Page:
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How Credit Card Refunds Work (And How To Get One Faster)

April 21, 2020

Most of us have suffered from buyer’s remorse at some point in time.

The best way we can get rid of it is by returning the goods that we purchased.

Whether the items were purchased with cash or via a credit card, the merchant will issue a refund matching the purchase amount as long as the buyer abides by the return policy.

Why can’t you receive a cash refund for a purchase made with a credit card?

Let’s first understand what happens when you return an item purchased with a credit card.

The retailer issues a refund to your credit card account.

This transaction usually shows up in your account after a week.

Moreover, any rewards that you may have earned on this transaction, such as cash-back or points, are also reversed.

Many consumers are confused as to why they cannot claim a cash refund for an item that was purchased through a credit card.

The reason is simple – when you initiate a transaction through a credit card, the retailer is first paid by the credit card issuer.

Later, the credit card company bills you for the same amount, as can be seen on your credit card statement.

Now, whenever you return an item, the retailer returns the money to the place from where they received it – that is, the credit card issuer.

That is why, if you’ve made a purchase via credit card, you cannot expect a cash refund, as the money was originally paid to the retailer by the issuer, and not by you.

In most cases, retailers store transaction details and can pull up details of your credit card to issue the refund; but in some cases, you may have to provide the physical card for the process to take place.

Nevertheless, in case you no longer have the card with which the item was purchased, you can ask the retailer to issue you a gift card.

Tackling credit card returns

As mentioned above, once you return an item and the retailer refunds the amount, it can take several business days for the amount to be credited to your account.

Let’s say you purchased an item at the beginning of your billing cycle and returned it just a few days later.

If both the purchase and return are reflected in your account within the same cycle, you would not need to pay any amount towards the transaction.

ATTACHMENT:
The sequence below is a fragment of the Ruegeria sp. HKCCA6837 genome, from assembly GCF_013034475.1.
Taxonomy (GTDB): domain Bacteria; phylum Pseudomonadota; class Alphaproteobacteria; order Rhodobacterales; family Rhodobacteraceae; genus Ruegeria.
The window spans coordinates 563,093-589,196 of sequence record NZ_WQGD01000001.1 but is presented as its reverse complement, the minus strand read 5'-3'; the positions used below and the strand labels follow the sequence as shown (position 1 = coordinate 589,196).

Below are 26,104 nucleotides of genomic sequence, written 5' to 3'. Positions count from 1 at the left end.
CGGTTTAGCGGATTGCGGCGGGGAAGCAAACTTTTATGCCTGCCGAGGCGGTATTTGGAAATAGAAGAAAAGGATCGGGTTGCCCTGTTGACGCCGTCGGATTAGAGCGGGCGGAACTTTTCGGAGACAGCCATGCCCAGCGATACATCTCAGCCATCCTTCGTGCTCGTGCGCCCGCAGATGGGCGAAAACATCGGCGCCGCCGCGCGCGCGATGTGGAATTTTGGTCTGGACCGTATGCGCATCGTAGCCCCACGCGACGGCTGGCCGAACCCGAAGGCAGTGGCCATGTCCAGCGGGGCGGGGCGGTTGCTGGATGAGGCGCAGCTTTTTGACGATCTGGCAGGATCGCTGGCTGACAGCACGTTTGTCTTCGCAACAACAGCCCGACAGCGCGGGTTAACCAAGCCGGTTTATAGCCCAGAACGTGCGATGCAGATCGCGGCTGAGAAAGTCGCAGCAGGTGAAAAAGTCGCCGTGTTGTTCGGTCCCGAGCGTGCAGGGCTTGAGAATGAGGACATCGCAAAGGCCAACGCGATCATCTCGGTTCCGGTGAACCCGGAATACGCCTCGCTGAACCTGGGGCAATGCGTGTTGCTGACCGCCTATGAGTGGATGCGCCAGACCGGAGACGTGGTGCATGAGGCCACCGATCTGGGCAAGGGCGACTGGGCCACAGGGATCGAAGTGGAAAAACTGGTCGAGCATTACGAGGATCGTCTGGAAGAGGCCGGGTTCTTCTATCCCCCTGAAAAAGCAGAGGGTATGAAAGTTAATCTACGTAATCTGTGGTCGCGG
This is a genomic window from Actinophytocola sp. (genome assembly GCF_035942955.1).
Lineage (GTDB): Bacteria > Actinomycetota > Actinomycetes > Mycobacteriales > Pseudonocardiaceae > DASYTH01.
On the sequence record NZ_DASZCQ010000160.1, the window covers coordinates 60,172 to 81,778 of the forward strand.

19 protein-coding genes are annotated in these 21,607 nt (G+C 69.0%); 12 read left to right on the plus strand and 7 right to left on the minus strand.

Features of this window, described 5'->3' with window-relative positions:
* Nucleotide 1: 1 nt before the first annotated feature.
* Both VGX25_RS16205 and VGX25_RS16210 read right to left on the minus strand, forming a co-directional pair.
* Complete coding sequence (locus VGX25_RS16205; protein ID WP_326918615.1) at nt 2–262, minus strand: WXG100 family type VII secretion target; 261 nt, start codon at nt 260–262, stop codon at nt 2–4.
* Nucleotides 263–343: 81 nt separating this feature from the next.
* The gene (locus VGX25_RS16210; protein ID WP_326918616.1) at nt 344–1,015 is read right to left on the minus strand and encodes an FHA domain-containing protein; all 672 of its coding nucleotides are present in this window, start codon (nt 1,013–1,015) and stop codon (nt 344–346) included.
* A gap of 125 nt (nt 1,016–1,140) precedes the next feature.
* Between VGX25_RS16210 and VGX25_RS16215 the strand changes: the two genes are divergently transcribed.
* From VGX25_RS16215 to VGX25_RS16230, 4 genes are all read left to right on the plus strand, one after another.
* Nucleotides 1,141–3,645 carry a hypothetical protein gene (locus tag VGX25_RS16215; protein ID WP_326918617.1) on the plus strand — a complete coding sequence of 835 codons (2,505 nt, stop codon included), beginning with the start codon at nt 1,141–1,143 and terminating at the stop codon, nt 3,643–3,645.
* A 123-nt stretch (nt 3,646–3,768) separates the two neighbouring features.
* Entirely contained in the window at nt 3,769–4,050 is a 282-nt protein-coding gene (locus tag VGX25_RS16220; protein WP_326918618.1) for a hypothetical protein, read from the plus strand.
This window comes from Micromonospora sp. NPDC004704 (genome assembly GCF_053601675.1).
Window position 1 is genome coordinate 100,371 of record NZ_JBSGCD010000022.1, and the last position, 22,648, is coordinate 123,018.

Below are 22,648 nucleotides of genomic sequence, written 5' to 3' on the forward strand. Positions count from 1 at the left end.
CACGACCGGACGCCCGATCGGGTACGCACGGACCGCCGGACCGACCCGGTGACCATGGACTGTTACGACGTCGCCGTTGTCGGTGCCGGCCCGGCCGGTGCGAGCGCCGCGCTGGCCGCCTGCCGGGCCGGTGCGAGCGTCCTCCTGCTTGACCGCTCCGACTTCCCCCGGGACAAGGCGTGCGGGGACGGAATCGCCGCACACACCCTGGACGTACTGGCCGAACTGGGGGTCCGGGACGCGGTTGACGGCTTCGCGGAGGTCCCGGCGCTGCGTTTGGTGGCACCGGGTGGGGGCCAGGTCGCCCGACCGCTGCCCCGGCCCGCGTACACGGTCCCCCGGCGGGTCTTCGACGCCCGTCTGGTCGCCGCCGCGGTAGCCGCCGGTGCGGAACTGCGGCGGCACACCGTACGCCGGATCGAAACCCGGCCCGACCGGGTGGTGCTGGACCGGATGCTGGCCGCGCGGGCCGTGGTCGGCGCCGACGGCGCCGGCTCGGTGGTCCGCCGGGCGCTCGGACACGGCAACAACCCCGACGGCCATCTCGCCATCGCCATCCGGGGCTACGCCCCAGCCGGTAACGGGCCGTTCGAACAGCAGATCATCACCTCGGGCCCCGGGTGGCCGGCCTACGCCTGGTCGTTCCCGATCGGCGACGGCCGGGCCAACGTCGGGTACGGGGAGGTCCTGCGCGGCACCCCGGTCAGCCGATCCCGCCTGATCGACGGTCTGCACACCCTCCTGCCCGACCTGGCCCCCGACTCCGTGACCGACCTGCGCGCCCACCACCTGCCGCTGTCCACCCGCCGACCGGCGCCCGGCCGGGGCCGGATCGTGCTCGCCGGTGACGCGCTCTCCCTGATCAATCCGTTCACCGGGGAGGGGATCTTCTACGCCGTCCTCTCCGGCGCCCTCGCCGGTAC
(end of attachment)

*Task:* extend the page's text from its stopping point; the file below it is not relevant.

Now, let’s assume that you made the purchase towards the end of a certain billing cycle, and the amount was refunded in the next billing cycle.

In that case, the purchase would be included in the first billing cycle – so, you should pay at least the minimum amount due, or else you will be charged a late fee by your issuer.

Having said that, many consumers wait months before returning an item.

Let’s say that you return an item that was purchased three billing cycles earlier.

In that case, when the retailer issues the refund:

  • The credit card issuer will reduce your existing outstanding balance in the current billing cycle by the amount of the refund.

  • If your outstanding balance is zero in the current billing cycle, then the refunded amount will be credited to your account, and you can use it later. In case the amount lies unused for several months, the card issuer will either issue a check for the purchase amount, or you can request one.

An interesting point to note is that if you made a purchase, carried the amount over to the next billing cycle, and paid interest on the balance carried forward, even if you return the item, you cannot expect the paid interest to be refunded.

As mentioned earlier, whenever you return an item, any points or rewards associated with that purchase are reversed, and that includes sign-up bonuses as well.

The reason why credit card issuers do this is to prevent consumers from gaming the system.

Otherwise, cardholders would buy items to rack up points, return the goods, and still enjoy the reward benefits.

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Ari Page Ari Page is the CEO of Fund&Grow. He resides in Spring Hill, Florida with his wife and two children.

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